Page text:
Marking his first anniversary this week as the Roman Catholic Archbishop of Detroit, the most Rev. Allen Vigneron told The Michigan Catholic that his greatest challenge was reorganizing the Central Services of the archdiocese and its finances.
In the interview, the archbishop said he also wants to renew the emphasis on religious studies in Catholic schools, which will allow the archdiocese make a better pitch for financial assistance for students whose families might not be able to afford a Catholic school education.
Archbishop Allen Vigneron celebrated his first
anniversary as head of the Detroit archdiocese
this week. Vigneron is pictured here celebrating
the 50th anniversary of one of the archdiocese's
parishes last summer. (Photo by Gregory Piatt)
Last fall, the archdiocese announced a major financial restructuring plan that called for decreasing 264 employees by about 29 percent, the sale of buildings and moving administrative support offices to a more cost-efficient location. The moves, newspaper reported, resulted from the archdiocese losing about $42,000 per day.
Reorganizing the finances were needed so the archdiocese could have the resources to do its mission, Vigneron said.
“The changes that we've had to make here in the Central Services operation are going to mean that certain functions, certain kinds of services, have had to be combined,” Vigneron said. “But I think part of the result of the reorganizing effort has been to make sure that what we do is of service to the people.”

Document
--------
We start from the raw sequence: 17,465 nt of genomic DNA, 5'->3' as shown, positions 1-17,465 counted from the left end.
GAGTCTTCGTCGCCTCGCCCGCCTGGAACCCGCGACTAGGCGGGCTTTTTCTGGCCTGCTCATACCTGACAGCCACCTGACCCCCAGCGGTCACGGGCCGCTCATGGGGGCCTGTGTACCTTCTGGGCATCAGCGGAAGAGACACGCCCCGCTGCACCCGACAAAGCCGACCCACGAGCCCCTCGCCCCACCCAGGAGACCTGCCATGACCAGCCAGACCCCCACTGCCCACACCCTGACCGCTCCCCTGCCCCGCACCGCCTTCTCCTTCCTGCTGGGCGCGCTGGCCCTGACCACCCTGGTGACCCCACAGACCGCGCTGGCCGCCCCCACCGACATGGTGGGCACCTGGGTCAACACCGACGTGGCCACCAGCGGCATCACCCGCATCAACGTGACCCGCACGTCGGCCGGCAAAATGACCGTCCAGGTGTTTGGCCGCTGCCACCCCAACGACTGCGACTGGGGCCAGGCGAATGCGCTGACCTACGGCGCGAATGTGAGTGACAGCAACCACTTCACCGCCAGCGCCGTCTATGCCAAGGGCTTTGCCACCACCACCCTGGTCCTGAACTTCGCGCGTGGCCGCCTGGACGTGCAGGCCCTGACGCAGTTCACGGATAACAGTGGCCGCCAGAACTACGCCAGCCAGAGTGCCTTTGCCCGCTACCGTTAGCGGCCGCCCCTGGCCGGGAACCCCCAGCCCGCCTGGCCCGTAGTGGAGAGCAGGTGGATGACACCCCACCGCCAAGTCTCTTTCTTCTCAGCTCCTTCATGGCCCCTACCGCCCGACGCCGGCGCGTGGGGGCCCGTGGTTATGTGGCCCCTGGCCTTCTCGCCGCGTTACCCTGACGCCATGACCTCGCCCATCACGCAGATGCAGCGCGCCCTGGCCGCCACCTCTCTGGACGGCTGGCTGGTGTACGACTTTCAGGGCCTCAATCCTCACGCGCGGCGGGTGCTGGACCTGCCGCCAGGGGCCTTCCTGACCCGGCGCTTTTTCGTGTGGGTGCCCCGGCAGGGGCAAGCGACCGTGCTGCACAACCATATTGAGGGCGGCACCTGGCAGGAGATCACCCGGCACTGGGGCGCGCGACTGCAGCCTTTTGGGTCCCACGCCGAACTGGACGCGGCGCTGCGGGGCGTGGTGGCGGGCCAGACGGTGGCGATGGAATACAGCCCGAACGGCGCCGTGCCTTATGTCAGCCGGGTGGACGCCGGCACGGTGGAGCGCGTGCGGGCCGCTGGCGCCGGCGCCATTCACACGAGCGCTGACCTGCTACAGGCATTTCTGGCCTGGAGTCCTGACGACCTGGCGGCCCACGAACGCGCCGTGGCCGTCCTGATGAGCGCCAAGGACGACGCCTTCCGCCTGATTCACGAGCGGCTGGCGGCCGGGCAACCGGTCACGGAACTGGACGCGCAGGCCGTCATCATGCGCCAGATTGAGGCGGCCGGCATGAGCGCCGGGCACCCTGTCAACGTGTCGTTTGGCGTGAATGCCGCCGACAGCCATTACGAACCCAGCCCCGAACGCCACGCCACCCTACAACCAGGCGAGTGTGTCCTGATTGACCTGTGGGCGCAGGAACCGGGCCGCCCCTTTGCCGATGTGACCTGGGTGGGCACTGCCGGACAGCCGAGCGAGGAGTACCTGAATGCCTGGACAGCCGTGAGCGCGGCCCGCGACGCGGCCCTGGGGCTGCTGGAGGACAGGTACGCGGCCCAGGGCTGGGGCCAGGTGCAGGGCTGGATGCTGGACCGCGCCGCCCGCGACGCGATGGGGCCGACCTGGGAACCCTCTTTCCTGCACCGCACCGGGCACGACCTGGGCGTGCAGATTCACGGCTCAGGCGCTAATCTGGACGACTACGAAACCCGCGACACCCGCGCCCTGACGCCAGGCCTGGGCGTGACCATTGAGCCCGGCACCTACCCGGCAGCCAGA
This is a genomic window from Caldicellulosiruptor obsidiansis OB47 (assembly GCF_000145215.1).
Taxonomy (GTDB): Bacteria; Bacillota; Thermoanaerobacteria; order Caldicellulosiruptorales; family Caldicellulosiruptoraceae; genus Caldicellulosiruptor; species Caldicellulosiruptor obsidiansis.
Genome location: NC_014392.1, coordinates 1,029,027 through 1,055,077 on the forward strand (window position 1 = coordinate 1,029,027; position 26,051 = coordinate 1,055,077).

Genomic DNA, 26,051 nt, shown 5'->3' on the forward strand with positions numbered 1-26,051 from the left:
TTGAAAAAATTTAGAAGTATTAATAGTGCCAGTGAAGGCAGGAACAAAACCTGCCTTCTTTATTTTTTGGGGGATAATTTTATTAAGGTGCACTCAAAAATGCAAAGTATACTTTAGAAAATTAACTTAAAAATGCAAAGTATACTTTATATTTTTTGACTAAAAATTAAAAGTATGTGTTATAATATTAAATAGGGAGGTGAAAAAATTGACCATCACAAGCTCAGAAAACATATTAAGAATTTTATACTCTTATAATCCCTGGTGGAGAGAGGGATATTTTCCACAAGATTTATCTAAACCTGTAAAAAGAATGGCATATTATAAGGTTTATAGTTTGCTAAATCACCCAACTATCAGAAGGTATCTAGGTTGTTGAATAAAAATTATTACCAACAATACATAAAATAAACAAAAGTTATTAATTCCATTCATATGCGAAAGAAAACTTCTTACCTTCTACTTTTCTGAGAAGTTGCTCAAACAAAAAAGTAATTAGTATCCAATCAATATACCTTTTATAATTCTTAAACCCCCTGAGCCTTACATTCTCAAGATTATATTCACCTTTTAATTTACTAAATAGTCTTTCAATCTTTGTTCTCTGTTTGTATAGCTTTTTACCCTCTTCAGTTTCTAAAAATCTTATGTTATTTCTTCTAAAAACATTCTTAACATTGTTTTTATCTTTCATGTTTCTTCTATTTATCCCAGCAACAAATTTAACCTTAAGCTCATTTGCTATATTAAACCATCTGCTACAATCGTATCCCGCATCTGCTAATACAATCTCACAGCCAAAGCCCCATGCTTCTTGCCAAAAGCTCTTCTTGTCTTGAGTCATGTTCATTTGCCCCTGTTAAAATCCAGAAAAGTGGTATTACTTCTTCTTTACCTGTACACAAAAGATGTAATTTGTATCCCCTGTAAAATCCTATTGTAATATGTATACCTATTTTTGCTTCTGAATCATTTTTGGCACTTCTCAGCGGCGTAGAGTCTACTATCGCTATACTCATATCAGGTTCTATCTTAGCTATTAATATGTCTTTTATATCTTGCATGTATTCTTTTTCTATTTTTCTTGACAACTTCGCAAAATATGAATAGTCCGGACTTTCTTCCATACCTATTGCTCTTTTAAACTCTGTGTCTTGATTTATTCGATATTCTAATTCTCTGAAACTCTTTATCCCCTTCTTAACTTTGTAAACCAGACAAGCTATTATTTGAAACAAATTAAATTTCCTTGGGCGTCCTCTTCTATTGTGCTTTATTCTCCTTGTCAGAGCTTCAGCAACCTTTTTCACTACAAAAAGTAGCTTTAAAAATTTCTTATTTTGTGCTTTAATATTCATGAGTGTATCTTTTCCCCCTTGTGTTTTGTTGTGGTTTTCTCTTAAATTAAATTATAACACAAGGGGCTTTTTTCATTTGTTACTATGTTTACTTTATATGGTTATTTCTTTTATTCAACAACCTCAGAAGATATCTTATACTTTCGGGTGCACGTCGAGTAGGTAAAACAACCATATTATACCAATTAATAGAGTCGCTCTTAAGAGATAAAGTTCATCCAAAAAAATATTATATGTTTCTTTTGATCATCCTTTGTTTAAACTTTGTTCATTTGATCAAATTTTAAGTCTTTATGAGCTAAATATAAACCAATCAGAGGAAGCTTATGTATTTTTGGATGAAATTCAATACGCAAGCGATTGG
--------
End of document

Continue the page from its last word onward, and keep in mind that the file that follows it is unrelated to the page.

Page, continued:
Even though the staff is smaller, the services the archdiocese provides will be more immediately available and more relevant to the parishes, he said.
Along with the reorganization, Vigneron spoke of re-launching Catholic education in the archdiocese’s schools and an effort to help families afford that education.
“I think we need to … have a renewed affirmation of the mission and importance of the schools as part of the apostolate of the Church,” he said. “I think, part of how we're going do that means even more intense involvement of parents in the life of the school and in the catechizing of the children in the school.”
Vigneron added that faculty will need more intense formation so they are “advancing the catechetical goals of the school.”
“With that renewed identity, then I think we make the best possible appeal we can for financial assistance, (and also) set up vehicles to provide assistance,” the archbishop said. “I will ask people to be sacrificially generous for the schools, for tuition assistance. I can do that on the basis of giving them reasonable assurances that the schools are important for the sake of helping people be better Catholic citizens of the United States.”